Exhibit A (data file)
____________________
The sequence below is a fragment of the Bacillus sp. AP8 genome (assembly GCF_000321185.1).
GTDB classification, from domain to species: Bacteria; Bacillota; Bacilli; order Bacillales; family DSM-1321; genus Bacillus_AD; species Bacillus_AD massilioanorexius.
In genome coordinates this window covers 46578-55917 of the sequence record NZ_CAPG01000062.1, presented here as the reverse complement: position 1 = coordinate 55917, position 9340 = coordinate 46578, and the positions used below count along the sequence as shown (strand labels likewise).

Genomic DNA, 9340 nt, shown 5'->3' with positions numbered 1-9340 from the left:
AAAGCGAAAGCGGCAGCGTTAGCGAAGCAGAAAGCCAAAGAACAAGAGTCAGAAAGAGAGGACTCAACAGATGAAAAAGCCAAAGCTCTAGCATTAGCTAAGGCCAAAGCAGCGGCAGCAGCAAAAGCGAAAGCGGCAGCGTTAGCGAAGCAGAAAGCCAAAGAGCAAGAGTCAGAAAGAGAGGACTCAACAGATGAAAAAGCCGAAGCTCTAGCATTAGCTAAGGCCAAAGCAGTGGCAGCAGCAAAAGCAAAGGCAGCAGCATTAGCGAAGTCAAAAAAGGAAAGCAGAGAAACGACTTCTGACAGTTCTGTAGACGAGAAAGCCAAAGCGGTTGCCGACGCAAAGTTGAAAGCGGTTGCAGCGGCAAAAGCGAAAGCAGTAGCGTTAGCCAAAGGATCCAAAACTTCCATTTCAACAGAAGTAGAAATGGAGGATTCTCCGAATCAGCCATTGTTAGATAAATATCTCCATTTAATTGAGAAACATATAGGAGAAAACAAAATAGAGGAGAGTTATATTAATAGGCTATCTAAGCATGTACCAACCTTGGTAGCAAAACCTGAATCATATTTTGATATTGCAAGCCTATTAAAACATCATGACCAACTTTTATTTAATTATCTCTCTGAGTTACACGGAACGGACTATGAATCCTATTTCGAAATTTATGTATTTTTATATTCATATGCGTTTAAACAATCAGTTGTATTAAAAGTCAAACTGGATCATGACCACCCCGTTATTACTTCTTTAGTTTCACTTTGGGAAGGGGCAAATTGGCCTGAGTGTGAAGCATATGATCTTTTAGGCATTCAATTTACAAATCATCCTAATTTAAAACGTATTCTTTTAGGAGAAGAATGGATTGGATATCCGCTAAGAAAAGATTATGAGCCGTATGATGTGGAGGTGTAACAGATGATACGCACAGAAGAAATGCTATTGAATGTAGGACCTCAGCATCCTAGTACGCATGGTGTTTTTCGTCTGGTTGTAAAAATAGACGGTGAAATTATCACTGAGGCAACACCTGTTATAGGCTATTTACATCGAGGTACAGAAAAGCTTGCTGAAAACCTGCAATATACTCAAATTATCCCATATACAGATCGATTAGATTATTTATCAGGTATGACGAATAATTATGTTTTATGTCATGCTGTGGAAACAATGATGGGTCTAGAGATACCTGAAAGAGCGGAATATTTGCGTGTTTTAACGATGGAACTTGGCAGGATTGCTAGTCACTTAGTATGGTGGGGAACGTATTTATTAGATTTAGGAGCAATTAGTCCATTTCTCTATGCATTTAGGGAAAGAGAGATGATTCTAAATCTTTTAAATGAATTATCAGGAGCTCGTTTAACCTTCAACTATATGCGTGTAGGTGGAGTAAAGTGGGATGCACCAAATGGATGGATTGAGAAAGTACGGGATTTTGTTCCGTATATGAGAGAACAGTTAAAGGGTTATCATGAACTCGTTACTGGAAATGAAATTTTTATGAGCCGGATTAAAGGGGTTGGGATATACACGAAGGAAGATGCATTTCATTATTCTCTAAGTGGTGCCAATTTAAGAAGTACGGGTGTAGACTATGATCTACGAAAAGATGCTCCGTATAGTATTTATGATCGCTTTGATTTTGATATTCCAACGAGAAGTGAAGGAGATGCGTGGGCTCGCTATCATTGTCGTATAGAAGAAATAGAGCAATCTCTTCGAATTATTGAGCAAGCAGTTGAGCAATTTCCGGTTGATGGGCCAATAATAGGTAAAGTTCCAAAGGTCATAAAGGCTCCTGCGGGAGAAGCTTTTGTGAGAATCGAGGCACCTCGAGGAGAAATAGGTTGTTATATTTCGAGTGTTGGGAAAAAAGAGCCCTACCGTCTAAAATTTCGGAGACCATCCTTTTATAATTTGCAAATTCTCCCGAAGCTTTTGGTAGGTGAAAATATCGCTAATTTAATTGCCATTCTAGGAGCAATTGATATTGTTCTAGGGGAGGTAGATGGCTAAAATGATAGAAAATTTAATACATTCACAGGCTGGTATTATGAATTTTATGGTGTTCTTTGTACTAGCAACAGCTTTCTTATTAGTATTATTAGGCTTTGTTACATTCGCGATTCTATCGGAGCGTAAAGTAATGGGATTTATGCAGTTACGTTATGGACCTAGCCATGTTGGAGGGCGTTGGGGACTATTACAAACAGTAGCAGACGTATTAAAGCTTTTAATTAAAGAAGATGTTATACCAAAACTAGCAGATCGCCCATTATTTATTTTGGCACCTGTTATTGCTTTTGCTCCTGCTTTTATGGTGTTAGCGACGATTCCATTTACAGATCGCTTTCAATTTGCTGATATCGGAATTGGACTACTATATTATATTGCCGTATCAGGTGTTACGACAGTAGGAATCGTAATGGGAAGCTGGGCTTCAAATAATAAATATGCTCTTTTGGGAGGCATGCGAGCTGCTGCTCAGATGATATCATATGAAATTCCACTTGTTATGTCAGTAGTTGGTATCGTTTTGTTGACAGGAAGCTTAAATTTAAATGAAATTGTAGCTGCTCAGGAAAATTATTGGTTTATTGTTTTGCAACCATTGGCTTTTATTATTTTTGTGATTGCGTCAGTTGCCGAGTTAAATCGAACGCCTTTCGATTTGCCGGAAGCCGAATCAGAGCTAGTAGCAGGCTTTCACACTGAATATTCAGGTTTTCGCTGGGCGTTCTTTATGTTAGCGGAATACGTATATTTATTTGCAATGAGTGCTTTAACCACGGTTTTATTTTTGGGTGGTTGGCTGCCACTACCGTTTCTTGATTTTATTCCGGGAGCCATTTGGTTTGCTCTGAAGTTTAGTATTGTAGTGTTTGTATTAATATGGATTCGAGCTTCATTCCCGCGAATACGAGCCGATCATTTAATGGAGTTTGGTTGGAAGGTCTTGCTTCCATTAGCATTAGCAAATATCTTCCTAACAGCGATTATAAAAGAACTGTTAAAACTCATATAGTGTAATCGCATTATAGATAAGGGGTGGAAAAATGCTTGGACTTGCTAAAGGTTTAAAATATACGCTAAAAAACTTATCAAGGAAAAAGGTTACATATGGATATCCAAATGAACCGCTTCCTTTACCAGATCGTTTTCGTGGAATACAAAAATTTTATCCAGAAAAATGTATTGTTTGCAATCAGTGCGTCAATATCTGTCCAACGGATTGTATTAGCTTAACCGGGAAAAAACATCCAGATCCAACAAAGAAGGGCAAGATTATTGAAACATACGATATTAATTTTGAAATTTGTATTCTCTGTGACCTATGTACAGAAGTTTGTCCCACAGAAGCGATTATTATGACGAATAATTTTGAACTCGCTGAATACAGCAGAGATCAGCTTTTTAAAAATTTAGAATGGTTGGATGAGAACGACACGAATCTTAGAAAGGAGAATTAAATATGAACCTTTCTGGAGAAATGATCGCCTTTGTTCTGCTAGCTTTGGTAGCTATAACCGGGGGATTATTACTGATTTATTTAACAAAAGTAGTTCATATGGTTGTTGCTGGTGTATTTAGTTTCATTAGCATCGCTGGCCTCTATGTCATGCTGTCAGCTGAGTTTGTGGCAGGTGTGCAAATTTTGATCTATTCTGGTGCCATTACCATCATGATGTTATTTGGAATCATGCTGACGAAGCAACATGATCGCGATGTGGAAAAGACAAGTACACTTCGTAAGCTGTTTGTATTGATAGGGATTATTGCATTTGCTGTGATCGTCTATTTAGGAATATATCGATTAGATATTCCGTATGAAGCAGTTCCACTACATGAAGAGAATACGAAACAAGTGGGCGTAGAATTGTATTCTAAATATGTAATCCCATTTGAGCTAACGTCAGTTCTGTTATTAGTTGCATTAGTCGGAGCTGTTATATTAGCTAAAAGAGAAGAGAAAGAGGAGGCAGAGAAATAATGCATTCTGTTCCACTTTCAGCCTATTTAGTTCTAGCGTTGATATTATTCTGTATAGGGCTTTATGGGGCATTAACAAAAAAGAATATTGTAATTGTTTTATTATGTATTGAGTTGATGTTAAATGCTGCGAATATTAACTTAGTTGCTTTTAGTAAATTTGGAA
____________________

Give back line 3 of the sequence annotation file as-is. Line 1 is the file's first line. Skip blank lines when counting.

In genome coordinates this window covers 46578-55917 of the sequence record NZ_CAPG01000062.1, presented here as the reverse complement: position 1 = coordinate 55917, position 9340 = coordinate 46578, and the positions used below count along the sequence as shown (strand labels likewise).